The PTAB Is Not an Article III Court, Part 2: Aqua Products v. Matal As a Case Study in Chevron Deference and Administrative Law
American Bar Ass'n, Landslide, Vol. 10 Nr. 5, pp. 44-51, 64 (May/Jun 2018)
12 Pages Posted: 23 Oct 2018
Date Written: May 1, 2018
Aqua Products, Inc. v. Matal illustrates a principle raised in two recent articles in Landslide-not every patent case is a patent law case. Aqua's briefs presented the case as statutory interpretation of the Patent Act. The Federal Circuit en bane ruled against Aqua's position. However, the court threw Aqua a remarkable lifeline: despite near-complete silence in Aqua's briefs on administrative law principles, seven judges in three opinions sua sponte decided the case on those grounds. Only because of that lifeline did the court decide in Aqua's favor-the U.S. Patent and Trademark Office's (USPTO's) attempt to give rulemaking authority to the Patent Trial and Appeal Board (PTAB) and the PTAB 's attempt to make law by mechanisms outside the Administrative Procedure Act (APA) were invalid.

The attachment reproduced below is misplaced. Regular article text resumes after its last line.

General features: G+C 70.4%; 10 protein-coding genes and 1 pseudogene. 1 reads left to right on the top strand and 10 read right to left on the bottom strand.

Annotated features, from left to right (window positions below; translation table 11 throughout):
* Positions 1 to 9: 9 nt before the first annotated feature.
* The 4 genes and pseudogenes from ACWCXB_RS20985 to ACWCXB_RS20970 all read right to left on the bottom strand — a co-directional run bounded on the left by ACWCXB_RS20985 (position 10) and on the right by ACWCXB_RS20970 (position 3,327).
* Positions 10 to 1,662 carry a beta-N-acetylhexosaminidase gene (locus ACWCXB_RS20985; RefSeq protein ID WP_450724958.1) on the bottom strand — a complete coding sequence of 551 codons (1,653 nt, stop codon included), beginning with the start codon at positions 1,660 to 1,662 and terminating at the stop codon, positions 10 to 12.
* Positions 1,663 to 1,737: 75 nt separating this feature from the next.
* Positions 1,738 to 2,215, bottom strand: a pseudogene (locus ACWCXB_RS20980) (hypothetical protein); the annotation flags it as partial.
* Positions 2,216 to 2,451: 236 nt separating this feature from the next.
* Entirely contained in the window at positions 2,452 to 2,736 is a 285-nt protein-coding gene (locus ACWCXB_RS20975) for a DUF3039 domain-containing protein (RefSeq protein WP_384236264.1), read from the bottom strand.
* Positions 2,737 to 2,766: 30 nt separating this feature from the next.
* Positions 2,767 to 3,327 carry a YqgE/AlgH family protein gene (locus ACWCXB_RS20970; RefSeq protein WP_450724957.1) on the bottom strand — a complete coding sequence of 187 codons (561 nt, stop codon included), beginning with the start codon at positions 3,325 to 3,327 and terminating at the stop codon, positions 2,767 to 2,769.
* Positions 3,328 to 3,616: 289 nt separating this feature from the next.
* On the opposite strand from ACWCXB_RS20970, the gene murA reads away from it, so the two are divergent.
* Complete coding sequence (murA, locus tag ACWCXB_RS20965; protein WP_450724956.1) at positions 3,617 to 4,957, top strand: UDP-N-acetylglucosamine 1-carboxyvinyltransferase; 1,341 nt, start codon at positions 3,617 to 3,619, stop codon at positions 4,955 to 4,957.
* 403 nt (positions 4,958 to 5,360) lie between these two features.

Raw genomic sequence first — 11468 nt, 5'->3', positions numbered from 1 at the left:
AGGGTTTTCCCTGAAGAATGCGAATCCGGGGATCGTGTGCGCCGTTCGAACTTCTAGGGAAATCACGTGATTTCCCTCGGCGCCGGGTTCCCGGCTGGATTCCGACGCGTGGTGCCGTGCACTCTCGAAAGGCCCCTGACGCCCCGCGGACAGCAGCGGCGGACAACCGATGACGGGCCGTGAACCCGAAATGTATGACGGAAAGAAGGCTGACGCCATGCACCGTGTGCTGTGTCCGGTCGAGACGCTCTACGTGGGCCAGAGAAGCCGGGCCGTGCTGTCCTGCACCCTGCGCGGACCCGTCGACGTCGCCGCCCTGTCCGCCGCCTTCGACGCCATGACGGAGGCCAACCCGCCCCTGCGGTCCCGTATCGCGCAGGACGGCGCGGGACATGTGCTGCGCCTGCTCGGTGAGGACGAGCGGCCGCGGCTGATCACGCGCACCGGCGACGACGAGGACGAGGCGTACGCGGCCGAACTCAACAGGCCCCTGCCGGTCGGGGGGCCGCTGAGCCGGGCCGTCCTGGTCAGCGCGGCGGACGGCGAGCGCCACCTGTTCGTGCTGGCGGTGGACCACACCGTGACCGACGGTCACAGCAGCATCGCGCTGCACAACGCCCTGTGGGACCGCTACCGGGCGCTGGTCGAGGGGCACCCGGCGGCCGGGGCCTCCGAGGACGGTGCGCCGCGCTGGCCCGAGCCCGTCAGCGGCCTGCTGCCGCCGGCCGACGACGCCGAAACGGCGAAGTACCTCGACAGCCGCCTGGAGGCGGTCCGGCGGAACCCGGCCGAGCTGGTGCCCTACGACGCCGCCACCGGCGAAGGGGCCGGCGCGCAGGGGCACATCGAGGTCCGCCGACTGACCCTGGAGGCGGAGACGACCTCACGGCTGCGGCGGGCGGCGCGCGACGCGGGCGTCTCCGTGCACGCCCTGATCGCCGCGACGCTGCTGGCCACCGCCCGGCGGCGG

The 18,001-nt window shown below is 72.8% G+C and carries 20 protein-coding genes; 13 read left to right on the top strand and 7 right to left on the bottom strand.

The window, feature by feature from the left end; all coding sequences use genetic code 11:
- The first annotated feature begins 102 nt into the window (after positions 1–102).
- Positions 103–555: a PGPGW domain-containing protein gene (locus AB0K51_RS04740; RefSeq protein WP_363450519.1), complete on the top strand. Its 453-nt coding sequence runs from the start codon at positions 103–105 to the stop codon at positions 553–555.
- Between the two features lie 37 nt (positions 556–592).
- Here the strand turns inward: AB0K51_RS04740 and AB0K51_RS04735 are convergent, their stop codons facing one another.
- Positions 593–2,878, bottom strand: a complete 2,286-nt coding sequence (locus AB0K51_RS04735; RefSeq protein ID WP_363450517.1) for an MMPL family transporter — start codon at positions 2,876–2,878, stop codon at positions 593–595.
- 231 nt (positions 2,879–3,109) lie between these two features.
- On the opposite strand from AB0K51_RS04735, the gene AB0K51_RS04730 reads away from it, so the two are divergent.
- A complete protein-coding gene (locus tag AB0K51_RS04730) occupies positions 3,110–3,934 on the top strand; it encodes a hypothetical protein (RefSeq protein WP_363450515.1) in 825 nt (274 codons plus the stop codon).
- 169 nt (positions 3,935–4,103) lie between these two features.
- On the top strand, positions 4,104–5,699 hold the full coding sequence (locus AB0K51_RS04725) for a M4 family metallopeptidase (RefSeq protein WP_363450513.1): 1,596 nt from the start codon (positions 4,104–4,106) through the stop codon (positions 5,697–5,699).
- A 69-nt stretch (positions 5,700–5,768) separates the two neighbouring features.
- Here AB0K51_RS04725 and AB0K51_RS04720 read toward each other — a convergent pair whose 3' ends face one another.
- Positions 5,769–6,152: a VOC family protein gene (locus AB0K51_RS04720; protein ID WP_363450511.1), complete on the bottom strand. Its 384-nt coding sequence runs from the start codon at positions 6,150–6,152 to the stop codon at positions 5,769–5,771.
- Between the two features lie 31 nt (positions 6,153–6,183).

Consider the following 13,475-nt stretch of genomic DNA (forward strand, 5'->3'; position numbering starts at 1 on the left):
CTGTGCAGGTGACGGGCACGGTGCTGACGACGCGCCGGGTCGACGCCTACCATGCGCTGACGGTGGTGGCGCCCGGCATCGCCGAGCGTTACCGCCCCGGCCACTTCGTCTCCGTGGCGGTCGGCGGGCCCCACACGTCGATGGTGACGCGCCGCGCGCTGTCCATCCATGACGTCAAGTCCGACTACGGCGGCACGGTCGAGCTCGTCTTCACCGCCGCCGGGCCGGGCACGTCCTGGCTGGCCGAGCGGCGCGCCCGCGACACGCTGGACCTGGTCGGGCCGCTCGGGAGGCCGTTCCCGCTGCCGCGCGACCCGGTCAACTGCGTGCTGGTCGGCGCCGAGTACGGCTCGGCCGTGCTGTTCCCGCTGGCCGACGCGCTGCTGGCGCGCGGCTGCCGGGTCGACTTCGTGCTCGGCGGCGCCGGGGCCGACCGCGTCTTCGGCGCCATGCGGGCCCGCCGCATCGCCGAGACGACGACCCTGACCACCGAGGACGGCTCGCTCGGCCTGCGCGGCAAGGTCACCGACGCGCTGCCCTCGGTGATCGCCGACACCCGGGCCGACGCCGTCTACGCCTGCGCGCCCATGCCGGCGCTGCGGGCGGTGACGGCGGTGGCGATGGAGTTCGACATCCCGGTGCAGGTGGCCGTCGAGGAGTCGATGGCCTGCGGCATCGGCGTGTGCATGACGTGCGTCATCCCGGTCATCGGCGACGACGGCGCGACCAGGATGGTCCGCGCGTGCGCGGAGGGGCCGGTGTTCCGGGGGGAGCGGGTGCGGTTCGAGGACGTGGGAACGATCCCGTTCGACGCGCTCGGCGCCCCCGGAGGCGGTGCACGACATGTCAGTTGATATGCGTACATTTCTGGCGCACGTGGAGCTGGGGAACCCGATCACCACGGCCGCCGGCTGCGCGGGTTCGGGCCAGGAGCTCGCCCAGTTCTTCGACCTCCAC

Aqua Products is an example of a case that is really tough on patent law grounds but a clear winner on administrative law grounds. This article looks at issues presented in Aqua Products and explains various administrative law principles pertinent to PTAB proceedings, along with opportunities for parties to present the law to the PTAB and to courts to guide better decision-making. The article also suggests several reforms that might be adopted by the PTAB to promote procedural regularity.
Keywords: patent law, administrative law, Chevron deference, Auer deference, arbitrary and capricious agency action
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